Sanjeev's Feed
Nov 11, 2011
via Afghan Journal

India-Afghan strategic pact:the beginnings of regional integration

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A strategic partnership agreement between India and Afghanistan would ordinarily have evoked howls of protest from Pakistan which has long regarded its western neighbour as part of its sphere of influence.  Islamabad has, in the past, made no secret of its displeasure at India’s role in Afghanistan including  a$2 billion aid effort that has won it goodwill among the Afghan  people, but which Pakistan sees as New Delhi’s way to expand influence. 

Instead the reaction to the pact signed last month during President Hamid Karzai’s visit to New Delhi, the first Kabul had done with any country, was decidedly muted. Prime Minister Yusuf Raza Gilani  said India and Afghanistan were “both sovereign countries and they have the right to do whatever they want to.”  The Pakistani foreign office echoed Gilani’s comments, adding only that regional stability should be preserved. It cried off further comment, saying it was studying the pact.

Nov 9, 2011

Analysis: With an eye on 2014, India steps up Afghan role

SINGAPORE (Reuters) – India plans to train Afghan army combat units at top counter-insurgency schools, officials say, deepening its commitment to Afghanistan as Western forces prepare to withdraw, a move that will fan Pakistani fears of encirclement.

India may also provide light weapons to the Afghan army and train pilots and ground staff for Afghanistan’s small air force under a strategic partnership agreement signed last month.

Nov 9, 2011

With an eye on 2014, India steps up Afghan role

SINGAPORE, Nov 9 (Reuters) – India plans to train Afghan
army combat units at top counter-insurgency schools, officials
say, deepening its commitment to Afghanistan as Western forces
prepare to withdraw, a move that will fan Pakistani fears of
encirclement.

India may also provide light weapons to the Afghan army and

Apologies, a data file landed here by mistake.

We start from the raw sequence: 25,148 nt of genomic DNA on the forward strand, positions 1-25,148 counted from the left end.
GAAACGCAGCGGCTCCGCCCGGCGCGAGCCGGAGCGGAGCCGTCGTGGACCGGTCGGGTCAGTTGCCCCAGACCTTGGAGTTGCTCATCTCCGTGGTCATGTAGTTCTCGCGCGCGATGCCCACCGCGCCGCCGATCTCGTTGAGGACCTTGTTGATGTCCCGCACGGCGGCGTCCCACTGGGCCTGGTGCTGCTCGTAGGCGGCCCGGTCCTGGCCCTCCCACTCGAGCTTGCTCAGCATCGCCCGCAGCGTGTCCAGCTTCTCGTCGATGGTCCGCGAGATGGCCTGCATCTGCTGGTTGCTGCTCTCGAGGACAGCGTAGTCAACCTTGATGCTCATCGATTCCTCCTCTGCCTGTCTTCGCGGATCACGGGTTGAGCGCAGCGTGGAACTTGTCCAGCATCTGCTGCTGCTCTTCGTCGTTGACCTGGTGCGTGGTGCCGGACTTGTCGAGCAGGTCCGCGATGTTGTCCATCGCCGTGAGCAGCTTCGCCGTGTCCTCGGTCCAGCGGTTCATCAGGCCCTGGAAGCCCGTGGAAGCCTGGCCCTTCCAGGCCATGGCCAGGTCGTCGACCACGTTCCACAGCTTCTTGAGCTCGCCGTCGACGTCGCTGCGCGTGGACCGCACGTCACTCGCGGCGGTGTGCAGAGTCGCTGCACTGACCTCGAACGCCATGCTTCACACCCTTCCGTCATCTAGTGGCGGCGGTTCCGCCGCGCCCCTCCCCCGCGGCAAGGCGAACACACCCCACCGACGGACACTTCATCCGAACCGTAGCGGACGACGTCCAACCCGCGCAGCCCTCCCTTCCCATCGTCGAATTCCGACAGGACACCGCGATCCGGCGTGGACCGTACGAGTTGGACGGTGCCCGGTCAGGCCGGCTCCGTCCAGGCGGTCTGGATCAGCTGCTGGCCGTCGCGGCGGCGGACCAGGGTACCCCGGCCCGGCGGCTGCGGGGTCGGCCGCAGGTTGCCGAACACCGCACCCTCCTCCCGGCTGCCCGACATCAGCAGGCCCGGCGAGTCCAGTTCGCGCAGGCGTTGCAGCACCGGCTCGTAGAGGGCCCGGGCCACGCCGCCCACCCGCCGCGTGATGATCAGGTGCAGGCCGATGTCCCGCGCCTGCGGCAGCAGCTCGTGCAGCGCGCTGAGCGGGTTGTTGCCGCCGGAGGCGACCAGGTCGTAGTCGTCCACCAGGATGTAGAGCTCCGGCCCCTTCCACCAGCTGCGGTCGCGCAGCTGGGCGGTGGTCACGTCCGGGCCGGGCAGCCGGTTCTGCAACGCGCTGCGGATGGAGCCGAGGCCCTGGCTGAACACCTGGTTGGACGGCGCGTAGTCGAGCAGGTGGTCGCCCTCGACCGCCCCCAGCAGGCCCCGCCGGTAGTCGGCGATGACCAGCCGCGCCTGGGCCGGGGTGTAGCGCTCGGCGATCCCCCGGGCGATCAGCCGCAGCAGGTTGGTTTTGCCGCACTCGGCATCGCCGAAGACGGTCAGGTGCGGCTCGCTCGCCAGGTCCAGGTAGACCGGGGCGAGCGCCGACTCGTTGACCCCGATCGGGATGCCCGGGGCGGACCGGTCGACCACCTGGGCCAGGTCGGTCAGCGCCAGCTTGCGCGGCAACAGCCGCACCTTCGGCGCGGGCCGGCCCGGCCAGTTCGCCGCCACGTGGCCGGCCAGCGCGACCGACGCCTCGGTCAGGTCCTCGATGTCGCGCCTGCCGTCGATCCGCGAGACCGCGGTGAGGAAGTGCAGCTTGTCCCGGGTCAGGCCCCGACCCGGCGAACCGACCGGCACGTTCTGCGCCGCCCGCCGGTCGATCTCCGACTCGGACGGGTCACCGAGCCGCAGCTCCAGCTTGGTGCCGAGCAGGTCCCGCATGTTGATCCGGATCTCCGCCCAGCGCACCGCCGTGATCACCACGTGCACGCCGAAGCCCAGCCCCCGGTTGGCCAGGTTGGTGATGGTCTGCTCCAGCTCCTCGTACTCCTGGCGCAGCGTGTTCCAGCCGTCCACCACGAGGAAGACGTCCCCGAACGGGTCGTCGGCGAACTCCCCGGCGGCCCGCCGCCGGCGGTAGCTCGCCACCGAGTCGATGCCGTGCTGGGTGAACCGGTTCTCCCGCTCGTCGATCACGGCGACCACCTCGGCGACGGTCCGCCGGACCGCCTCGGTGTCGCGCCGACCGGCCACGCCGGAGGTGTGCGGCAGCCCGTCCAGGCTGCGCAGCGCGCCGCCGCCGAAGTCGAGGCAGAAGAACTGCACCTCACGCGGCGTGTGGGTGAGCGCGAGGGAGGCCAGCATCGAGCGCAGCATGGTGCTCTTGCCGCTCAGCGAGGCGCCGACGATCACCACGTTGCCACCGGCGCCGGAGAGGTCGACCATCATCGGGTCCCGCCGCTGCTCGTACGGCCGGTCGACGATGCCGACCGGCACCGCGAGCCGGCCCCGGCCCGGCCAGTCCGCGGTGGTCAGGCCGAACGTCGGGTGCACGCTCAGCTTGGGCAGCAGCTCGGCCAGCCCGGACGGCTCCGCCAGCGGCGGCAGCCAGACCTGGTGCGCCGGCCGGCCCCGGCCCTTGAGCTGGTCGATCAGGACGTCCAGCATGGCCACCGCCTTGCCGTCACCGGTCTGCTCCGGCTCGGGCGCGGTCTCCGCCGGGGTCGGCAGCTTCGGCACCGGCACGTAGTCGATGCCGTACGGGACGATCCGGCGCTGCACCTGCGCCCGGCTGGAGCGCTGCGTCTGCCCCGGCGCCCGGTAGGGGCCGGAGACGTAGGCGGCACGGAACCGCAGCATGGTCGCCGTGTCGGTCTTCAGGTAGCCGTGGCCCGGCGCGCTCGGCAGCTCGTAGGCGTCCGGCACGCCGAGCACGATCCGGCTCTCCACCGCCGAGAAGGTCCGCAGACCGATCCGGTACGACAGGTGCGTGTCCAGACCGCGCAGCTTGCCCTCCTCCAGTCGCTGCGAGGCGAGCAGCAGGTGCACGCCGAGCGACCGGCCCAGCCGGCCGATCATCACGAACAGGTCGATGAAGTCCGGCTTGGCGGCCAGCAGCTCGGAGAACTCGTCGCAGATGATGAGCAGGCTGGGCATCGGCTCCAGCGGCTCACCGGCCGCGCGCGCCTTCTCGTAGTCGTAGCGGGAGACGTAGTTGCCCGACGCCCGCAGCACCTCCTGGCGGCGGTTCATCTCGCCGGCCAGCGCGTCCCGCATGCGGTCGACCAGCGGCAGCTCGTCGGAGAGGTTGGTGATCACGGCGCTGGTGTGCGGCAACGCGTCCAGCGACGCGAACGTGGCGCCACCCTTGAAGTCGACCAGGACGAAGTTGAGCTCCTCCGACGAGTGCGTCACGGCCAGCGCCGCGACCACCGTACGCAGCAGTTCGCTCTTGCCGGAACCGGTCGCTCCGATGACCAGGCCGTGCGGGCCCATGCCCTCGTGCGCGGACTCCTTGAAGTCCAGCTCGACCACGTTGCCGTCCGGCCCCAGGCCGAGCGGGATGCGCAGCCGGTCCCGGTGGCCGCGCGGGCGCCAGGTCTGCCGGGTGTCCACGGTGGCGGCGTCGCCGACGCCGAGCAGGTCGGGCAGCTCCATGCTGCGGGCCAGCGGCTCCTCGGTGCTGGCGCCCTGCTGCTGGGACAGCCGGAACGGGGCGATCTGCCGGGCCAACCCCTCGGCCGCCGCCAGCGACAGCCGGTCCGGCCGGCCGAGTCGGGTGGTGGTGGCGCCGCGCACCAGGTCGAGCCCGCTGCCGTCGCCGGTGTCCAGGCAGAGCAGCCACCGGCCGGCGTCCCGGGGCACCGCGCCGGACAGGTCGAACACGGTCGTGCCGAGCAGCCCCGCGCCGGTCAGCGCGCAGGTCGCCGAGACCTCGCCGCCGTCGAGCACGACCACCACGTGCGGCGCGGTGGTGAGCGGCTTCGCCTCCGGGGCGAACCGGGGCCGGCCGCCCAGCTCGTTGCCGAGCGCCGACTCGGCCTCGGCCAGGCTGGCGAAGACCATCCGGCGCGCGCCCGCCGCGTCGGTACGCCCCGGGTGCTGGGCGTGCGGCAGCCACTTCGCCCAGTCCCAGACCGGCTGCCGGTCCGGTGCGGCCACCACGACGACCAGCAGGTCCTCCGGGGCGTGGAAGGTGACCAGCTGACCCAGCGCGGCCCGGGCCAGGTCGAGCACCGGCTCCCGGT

train pilots and ground staff for Afghanistan’s small air force
under a strategic partnership agreement signed last month.

Oct 15, 2011
via Afghan Journal

The Taliban in Afghanistan’s once impregnable Panjshir Valley

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Last month driving up Afghanistan’s magnificent Panjshir valley, you couldn’t help thinking if the resurgent Taliban would ever be able to break its defences, both natural and from the Tajik-dominated populace. With its jagged cliffs and plunging valleys, Panjshir has been largely out of bounds  for the  Taliban, whether during the civil war or in the past 10 years when it has expanded a deadly insurgency against western and Afghan forces across the country. But on Saturday, the insurgents struck, carrying out a suicide bombing at a provincial reconstruction team base housing U.S. and Afghan troops and officials.

They were halted outside the base, but according to the provincial deputy governor they succeeded in  killing two civilians and wounding two guards when they detonated their explosives. The Taliban claimed responsibility, saying the first suicide bombing in a decade was a message to Western forces that they were not secure anywhere in the country. They said the  bombers came from within Panjshir, which if true  would worry people even more  because that would suggest the penetration was deeper and there could be more attacks.

Oct 10, 2011
via Afghan Journal

Pakistan and Afghanistan, spoiling for a full-blown fight ?

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With a series of spectacular attacks over the past few months, first in the provinces and then in the Afghan capital Kabul, the Talban have captured attention and even prompted comparisons with the Viet Cong’s Tet offensive. But they are not the only ones attacking Afghanistan, according to The Middle East Media Research Institute (MEMRI). It lists a series of attacks from early this year to build the case that Pakistan has joined the Taliban in what it called a “military invasion of Afghanistan”, driving another nail in the faltering U.S. effort in the country.